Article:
Surprising Image Provides New Tool For Studying A Galaxy
Astronomers studying gas halos around nearby galaxies were surprised when detailed studies with the National Science Foundation’s Karl G. Jansky Very Large Array (VLA) showed that one of their subjects is not a single galaxy, but rather two, nearly perfectly superimposed on the sky to masquerade as one. The discovery allowed them to use the alignment to learn otherwise-unobtainable facts about the nearer galaxy.
As part of a study of 35 galaxies, the astronomers observed one called UGC 10288, a spiral galaxy more than 100 million light-years distant that appears edge-on as seen from Earth. Their multiple VLA observations in 2011 and 2012 produced the best radio-telescope images of that galaxy ever made. The detailed images surprisingly revealed a more-distant galaxy, with strong radio emission, almost directly behind UGC 10288. In previous images, the two galaxies had been blended together.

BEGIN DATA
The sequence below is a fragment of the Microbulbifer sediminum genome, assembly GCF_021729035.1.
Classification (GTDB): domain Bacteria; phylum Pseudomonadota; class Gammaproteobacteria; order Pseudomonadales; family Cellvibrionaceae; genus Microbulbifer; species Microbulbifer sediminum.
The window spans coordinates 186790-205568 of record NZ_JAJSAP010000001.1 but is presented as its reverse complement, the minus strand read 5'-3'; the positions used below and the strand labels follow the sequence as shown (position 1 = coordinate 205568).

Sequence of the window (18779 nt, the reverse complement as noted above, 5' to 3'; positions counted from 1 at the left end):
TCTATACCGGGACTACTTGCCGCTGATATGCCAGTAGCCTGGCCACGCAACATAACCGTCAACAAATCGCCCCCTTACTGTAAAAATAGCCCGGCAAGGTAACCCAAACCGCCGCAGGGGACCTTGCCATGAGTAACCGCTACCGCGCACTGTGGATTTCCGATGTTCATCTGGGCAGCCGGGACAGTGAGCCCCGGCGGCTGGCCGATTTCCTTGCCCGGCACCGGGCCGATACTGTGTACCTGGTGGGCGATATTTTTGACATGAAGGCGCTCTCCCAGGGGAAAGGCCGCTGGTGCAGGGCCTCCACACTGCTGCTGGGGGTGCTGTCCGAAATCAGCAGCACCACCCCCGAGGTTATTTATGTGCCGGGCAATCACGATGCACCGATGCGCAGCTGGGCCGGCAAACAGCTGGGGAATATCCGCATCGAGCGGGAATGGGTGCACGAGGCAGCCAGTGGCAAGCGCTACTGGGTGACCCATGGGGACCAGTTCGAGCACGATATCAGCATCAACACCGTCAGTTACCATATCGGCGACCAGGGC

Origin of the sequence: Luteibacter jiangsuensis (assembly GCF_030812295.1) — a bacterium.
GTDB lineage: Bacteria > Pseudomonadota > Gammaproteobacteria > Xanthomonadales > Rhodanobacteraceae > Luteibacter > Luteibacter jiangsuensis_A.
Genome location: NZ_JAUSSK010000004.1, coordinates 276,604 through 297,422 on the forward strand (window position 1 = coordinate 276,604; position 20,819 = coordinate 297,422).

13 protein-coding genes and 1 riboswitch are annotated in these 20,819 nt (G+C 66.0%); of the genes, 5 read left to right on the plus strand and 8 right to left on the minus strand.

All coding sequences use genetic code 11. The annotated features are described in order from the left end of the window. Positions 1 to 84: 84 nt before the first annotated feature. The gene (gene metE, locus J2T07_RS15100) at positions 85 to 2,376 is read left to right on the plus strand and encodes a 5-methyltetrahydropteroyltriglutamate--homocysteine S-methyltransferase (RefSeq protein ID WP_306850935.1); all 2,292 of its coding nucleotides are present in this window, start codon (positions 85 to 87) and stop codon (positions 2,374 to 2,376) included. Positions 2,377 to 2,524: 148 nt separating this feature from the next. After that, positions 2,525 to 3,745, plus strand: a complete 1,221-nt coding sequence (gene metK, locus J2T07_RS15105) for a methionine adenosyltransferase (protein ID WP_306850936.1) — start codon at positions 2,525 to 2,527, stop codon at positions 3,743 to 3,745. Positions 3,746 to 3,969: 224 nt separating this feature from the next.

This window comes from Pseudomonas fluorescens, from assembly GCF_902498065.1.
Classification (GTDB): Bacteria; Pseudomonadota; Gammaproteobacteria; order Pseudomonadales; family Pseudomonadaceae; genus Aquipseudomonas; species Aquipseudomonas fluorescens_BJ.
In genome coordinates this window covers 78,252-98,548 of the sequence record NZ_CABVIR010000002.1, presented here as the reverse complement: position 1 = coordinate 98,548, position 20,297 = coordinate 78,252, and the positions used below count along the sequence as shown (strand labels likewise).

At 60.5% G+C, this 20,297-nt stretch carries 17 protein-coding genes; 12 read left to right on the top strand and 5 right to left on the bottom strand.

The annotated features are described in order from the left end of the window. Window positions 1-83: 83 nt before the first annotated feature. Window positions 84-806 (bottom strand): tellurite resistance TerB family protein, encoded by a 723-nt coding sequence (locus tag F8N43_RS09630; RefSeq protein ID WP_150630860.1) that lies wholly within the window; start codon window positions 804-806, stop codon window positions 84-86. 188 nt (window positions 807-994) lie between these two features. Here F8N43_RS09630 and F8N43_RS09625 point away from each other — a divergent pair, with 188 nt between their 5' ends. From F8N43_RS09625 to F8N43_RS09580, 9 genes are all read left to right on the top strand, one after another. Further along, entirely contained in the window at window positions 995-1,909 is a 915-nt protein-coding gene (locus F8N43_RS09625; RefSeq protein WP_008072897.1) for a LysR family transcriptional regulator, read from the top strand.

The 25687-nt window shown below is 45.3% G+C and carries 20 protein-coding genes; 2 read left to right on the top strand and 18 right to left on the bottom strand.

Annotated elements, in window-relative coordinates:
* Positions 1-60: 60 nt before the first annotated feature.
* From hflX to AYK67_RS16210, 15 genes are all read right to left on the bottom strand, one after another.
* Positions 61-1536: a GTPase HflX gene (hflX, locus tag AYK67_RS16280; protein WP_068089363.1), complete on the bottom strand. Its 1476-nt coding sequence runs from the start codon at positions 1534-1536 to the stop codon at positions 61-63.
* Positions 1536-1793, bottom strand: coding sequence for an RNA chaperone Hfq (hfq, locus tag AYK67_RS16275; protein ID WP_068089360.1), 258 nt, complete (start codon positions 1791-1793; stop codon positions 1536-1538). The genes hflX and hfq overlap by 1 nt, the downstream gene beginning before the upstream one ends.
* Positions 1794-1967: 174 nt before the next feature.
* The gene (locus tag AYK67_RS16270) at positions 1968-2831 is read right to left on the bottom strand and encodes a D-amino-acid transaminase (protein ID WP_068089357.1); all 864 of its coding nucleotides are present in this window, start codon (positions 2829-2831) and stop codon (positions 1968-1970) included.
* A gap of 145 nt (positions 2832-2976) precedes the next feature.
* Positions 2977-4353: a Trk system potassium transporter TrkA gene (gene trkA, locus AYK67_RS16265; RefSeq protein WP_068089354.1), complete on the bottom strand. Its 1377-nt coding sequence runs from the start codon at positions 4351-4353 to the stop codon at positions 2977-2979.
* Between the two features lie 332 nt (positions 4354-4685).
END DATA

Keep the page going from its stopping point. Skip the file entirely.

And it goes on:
The background galaxy is nearly 7 billion light-years from Earth.
“This changed the picture, quite literally,” said Judith Irwin, of Queen’s University in Ontario, Canada. “It changed our understanding of the characteristics of UGC 10288, but also gave us an unexpected new tool for learning more about that galaxy,” Irwin added. The alignment of a foreground galaxy with such a strongly-emitting background galaxy with extended jets probably is the first such alignment found, the astronomers said.